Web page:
Translating Market Research to the Language of Value Propositions

Can you walk the walk and talk the talk? Today’s post is brought to you by market research expert Kathryn Korostoff — who heads up Research Rockstar. Find the full article in our latest ebook, Adapting to the Digital Brand Landscape Using Research.

While there are various definitions of “value proposition,” the essence is this: A value proposition is a statement that clearly describes why your target market would want to spend money with your brand.  

For some brands, this might be about superior service; for others, about a unique product attribute. For some, the value proposition is simply about being the low-cost option. And for others? It may not even be something that is “rational”; it may be a purely emotional trigger the brand taps into.

Brand managers are often responsible for making sure the brand’s value proposition is differentiated from the competition and currently viable. “Current” is important, as many product categories evolved rapidly: yesterday’s differentiated value proposition might become tomorrow’s ho-hum.

Customer surveys are often used to uncover or test value proposition assumptions and options. So how does the market researcher speak the language of value propositions?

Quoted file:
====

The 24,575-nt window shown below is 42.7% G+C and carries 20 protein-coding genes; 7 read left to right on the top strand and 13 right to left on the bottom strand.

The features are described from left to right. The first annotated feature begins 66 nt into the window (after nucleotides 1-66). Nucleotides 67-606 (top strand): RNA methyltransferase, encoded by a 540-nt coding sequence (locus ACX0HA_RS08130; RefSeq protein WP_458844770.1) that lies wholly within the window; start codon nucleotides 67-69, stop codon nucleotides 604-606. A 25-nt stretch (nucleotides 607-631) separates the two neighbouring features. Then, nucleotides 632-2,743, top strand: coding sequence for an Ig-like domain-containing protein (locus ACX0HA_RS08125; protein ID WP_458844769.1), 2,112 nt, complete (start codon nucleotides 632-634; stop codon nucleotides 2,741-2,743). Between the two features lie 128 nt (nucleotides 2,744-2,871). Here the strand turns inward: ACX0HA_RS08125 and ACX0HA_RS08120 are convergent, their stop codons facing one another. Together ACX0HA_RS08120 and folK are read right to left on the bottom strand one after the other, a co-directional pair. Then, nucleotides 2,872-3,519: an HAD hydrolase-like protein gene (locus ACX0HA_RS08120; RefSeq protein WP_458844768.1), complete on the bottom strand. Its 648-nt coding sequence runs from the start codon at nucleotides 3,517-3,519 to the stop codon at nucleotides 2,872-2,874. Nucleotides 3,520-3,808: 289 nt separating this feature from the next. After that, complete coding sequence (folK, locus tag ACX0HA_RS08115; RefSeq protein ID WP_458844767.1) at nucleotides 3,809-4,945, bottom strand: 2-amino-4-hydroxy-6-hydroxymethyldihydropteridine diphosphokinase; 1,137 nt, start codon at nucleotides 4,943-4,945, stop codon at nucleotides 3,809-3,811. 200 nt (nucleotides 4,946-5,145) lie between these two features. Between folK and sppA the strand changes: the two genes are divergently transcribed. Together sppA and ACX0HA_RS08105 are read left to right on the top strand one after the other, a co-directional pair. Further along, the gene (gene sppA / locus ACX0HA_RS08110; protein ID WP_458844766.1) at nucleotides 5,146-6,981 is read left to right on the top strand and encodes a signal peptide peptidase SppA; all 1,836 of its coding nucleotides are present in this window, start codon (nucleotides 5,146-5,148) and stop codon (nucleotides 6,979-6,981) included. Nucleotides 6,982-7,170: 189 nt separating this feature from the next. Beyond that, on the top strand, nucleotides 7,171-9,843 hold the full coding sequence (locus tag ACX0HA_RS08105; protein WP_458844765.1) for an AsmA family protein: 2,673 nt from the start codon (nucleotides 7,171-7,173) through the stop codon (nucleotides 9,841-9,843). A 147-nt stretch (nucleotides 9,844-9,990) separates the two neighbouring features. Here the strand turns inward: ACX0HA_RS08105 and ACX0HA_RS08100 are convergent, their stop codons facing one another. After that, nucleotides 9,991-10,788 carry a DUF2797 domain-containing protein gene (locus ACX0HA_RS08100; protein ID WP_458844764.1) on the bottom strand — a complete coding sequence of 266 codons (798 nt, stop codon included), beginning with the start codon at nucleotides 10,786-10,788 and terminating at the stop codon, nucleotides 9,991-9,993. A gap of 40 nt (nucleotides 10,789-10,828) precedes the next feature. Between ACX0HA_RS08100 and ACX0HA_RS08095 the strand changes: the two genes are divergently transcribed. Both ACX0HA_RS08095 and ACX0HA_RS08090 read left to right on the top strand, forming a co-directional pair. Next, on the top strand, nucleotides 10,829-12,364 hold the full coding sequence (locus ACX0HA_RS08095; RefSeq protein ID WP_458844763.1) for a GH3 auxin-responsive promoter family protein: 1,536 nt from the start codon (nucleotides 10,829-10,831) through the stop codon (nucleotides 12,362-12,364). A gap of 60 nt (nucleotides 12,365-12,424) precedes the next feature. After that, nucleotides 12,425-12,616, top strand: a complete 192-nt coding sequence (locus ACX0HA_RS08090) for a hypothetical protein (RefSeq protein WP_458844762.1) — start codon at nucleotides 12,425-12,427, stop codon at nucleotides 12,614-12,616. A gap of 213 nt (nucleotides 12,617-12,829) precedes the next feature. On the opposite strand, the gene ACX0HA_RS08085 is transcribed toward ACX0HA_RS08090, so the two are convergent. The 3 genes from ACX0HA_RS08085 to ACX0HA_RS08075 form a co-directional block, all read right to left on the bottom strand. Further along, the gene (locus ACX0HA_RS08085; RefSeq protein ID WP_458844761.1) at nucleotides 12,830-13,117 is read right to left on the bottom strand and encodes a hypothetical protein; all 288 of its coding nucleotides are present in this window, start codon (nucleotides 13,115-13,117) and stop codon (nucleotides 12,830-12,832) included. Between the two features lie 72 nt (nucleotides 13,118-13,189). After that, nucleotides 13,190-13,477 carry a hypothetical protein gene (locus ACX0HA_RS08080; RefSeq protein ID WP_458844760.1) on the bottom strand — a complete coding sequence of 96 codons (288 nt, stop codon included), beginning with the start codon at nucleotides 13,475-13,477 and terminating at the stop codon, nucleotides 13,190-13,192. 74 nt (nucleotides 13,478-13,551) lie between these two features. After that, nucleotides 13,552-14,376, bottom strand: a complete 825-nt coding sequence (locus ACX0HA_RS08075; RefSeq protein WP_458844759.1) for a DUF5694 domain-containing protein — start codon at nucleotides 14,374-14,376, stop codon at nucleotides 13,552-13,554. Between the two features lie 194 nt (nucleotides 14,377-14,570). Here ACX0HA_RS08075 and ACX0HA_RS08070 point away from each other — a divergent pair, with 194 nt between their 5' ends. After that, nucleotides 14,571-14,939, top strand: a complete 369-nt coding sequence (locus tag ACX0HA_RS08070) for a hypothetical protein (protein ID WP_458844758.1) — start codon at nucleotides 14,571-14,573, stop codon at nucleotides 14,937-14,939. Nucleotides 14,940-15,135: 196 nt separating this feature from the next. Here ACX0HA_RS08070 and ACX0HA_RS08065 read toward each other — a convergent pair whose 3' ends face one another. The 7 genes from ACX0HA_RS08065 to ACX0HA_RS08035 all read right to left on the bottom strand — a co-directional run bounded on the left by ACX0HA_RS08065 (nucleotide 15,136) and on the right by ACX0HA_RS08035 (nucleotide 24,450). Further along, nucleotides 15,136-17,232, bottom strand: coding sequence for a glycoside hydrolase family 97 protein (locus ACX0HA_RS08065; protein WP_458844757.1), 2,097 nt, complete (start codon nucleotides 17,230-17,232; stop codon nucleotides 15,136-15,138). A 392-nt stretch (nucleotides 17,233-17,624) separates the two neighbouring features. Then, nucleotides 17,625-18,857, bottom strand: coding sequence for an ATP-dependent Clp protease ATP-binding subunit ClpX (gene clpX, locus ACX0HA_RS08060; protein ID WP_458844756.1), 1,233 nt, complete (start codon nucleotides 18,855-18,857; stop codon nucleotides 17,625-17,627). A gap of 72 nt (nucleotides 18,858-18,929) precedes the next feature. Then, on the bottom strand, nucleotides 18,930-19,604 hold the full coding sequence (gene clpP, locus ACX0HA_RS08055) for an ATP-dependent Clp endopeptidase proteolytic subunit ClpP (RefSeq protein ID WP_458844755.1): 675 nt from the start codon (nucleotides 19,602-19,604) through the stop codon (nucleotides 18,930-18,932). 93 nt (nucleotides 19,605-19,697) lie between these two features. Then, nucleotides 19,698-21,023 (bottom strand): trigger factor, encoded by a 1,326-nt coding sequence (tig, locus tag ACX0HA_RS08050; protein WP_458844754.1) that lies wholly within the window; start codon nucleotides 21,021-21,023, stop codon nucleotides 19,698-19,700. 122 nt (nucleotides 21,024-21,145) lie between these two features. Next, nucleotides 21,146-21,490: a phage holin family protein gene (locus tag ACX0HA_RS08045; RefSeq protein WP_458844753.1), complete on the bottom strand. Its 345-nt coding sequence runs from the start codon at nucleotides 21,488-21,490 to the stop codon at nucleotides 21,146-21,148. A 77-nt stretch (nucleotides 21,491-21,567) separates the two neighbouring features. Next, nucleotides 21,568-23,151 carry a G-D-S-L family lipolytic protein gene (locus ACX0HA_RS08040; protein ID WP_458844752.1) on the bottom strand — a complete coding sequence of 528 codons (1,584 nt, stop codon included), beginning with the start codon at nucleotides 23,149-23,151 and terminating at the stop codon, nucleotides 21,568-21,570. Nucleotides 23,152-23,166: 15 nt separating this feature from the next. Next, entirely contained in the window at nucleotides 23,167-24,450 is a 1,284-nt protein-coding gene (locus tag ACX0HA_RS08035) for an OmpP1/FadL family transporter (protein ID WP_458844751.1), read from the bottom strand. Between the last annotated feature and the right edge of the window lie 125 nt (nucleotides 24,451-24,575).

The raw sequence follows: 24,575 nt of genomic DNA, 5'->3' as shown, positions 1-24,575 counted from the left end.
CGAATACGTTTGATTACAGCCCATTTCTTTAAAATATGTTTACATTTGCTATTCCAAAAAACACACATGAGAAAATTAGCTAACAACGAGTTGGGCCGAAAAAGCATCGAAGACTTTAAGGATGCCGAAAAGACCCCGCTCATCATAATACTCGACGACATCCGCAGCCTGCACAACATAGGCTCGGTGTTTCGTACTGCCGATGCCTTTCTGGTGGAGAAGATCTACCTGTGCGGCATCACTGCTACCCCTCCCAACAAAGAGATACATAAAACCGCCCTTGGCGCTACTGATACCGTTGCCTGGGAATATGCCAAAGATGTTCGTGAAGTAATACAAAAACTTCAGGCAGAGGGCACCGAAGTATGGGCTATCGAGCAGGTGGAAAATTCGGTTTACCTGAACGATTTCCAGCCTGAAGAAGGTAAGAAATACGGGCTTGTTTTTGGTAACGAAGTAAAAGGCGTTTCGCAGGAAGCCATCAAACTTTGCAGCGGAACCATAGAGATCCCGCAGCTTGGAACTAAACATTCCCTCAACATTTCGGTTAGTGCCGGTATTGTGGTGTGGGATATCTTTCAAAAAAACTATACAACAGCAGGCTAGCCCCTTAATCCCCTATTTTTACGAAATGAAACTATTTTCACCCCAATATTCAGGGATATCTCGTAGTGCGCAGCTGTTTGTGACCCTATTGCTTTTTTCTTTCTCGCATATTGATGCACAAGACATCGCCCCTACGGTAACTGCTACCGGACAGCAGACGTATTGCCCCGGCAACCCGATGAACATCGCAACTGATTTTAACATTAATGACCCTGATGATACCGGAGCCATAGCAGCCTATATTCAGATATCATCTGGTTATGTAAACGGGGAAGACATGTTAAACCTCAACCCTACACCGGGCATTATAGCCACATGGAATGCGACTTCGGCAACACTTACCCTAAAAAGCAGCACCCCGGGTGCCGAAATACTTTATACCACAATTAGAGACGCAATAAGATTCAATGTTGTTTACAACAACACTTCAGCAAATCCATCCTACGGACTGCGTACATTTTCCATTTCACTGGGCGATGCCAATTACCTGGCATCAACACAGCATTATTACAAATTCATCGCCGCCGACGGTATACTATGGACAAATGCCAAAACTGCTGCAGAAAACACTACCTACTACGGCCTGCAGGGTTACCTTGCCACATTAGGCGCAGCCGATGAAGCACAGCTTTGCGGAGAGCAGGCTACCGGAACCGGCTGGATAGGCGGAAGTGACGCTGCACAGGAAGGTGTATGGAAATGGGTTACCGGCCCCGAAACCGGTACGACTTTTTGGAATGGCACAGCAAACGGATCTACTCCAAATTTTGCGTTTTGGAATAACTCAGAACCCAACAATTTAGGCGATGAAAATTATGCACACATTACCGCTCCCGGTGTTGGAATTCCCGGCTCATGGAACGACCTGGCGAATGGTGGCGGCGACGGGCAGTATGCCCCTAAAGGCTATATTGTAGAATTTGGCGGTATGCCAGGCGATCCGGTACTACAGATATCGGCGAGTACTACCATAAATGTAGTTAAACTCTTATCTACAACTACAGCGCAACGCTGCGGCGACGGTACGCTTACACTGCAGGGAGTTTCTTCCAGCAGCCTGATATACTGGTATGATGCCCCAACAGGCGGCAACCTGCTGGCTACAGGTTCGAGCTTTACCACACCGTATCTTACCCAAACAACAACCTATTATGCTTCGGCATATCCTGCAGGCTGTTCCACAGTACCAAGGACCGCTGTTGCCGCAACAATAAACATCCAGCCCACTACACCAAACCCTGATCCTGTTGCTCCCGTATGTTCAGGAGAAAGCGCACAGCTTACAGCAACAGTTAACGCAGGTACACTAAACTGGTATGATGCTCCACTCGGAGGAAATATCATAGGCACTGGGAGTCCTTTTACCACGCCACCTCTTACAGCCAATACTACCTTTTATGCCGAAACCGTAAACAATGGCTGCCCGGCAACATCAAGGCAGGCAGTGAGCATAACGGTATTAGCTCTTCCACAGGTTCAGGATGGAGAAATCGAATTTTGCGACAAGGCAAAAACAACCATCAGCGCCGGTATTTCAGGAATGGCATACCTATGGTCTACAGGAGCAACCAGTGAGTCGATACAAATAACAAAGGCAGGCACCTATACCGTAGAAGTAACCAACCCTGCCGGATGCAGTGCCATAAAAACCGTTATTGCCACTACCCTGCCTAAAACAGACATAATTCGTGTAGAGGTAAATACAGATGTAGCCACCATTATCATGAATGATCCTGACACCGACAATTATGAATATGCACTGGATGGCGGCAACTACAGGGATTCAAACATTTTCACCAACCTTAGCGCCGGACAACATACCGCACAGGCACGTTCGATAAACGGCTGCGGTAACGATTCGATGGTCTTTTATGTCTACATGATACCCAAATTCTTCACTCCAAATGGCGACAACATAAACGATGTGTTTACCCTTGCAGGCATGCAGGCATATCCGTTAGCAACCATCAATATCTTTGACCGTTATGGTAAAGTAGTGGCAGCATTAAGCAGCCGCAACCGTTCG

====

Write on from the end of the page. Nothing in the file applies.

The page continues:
There are two paths:

1) Seek to highlight brand attributes that are perceived as “unique.”

Does the data show that the proposed value proposition “is perceived as unique”? And we aren’t talking about marginal uniqueness—the brand manager needs slam-dunk uniqueness. If your data has relevant key findings that can be used to “identify Brand X’s unique, defensible value proposition options,” they will love you.

Conversely, if the research finds that the brand lacks a defensible, unique value proposition, your brand manager needs to know that too. It’s bad news, but it’s an important reality check for a brand manager who may need help getting an executive team to pay attention to “valid marketing challenges.”

2) Identify ways to optimize the value proposition by country.

Does the data show that the value proposition needs to be modified by country or region (“country-specific value propositions”)? Or can the brand effectively use a “universal value proposition”?

This last point turns out to be very common: if your client represents a multinational brand, they may very well face this challenge. In their 2014 article, “Designed with you in mind,” Scott Garrison and Jet Kruith of SKIM, describe a case study of a cleaning product that was successful in the US with an“easy” theme, but succeeded in Italy with a cleaning “deeply” one: two very different value propositions! And a great demonstration of how value propositions sometimes vary by country.

Want to really thrill your brand manager? Identify value propositions that work both universally and find ones that may be country-specific: that gives them the best of both worlds from which to choose. For example, “Brand X has four unique, defensible value proposition options. Two are universal; two are country-specific” (followed, of course by your awesome data).

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